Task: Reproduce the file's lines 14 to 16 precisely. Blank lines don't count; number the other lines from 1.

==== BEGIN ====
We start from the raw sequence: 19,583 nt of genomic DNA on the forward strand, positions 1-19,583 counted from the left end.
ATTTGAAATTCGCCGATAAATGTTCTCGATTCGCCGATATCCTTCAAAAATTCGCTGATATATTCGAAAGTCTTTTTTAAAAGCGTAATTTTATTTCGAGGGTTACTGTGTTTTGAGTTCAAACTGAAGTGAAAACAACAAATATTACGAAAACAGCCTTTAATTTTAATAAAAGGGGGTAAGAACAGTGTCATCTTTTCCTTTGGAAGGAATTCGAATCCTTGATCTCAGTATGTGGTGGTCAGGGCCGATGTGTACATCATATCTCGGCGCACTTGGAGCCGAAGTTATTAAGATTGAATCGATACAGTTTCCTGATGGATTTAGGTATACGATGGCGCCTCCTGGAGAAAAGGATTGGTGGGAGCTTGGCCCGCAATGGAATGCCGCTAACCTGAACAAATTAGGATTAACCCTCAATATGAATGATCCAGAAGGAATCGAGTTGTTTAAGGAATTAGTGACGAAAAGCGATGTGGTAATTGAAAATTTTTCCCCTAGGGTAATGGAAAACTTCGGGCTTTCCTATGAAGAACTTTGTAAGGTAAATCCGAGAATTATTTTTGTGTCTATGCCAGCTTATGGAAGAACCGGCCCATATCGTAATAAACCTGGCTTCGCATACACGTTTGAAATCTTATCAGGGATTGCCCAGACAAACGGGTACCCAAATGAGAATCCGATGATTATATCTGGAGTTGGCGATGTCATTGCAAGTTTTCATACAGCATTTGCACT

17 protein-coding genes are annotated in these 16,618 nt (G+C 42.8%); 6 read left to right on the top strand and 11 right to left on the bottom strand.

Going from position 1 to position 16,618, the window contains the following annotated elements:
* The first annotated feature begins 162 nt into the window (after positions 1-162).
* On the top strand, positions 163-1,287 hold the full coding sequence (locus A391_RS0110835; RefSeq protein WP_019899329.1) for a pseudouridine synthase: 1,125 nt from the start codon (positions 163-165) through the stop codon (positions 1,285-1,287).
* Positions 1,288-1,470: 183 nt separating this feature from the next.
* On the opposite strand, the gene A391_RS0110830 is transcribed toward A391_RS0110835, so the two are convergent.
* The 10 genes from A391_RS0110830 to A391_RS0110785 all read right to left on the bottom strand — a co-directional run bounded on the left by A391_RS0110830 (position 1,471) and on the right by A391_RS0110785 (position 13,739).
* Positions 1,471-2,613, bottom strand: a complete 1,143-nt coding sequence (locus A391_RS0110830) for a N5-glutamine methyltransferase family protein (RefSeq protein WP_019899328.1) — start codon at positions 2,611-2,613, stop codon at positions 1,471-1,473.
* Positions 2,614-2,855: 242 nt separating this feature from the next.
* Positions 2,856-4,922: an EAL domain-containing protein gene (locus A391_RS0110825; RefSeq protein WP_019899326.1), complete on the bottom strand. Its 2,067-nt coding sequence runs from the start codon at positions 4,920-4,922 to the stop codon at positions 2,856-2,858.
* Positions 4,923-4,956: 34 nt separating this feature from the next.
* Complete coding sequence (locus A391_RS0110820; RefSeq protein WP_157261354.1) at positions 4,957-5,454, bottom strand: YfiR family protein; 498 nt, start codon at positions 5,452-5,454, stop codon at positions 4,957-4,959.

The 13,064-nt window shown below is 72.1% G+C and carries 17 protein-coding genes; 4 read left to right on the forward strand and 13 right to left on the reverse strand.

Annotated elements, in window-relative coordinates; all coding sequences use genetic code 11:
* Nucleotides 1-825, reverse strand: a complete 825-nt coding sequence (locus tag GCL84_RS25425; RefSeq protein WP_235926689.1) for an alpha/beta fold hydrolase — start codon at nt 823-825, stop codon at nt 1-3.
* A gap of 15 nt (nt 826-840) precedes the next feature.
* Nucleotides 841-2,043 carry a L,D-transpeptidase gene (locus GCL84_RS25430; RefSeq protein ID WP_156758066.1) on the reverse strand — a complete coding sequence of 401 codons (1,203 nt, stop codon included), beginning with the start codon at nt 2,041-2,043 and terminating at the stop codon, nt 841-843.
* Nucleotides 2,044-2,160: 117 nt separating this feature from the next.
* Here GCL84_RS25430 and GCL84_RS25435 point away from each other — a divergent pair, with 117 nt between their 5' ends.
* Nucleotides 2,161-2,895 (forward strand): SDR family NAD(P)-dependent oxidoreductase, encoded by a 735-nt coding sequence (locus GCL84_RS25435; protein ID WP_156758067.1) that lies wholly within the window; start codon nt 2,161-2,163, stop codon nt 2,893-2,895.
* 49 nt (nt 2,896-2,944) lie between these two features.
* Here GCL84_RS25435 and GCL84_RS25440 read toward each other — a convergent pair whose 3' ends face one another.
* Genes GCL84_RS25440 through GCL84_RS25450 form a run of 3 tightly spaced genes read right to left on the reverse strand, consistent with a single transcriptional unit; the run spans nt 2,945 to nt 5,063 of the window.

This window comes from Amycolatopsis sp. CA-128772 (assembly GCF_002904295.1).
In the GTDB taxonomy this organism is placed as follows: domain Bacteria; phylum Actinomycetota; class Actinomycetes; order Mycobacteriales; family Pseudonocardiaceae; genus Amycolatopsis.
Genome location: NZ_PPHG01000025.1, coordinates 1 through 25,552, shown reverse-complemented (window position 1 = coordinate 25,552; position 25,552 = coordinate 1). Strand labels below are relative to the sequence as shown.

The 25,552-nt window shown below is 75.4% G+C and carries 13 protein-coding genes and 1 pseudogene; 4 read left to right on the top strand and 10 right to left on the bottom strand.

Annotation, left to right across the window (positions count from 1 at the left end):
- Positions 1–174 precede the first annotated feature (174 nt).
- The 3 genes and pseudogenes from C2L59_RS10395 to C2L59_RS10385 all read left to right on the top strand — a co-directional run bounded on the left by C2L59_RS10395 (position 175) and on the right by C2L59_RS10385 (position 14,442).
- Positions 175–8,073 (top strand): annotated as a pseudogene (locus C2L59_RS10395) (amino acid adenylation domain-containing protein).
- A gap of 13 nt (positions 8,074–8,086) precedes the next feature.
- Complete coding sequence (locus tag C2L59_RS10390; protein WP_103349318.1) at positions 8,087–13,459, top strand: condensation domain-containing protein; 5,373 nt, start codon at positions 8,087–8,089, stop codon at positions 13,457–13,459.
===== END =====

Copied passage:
* Complete coding sequence (locus A391_RS0110820; RefSeq protein WP_157261354.1) at positions 4,957-5,454, bottom strand: YfiR family protein; 498 nt, start codon at positions 5,452-5,454, stop codon at positions 4,957-4,959.

The 13,064-nt window shown below is 72.1% G+C and carries 17 protein-coding genes; 4 read left to right on the forward strand and 13 right to left on the reverse strand.

Annotated elements, in window-relative coordinates; all coding sequences use genetic code 11: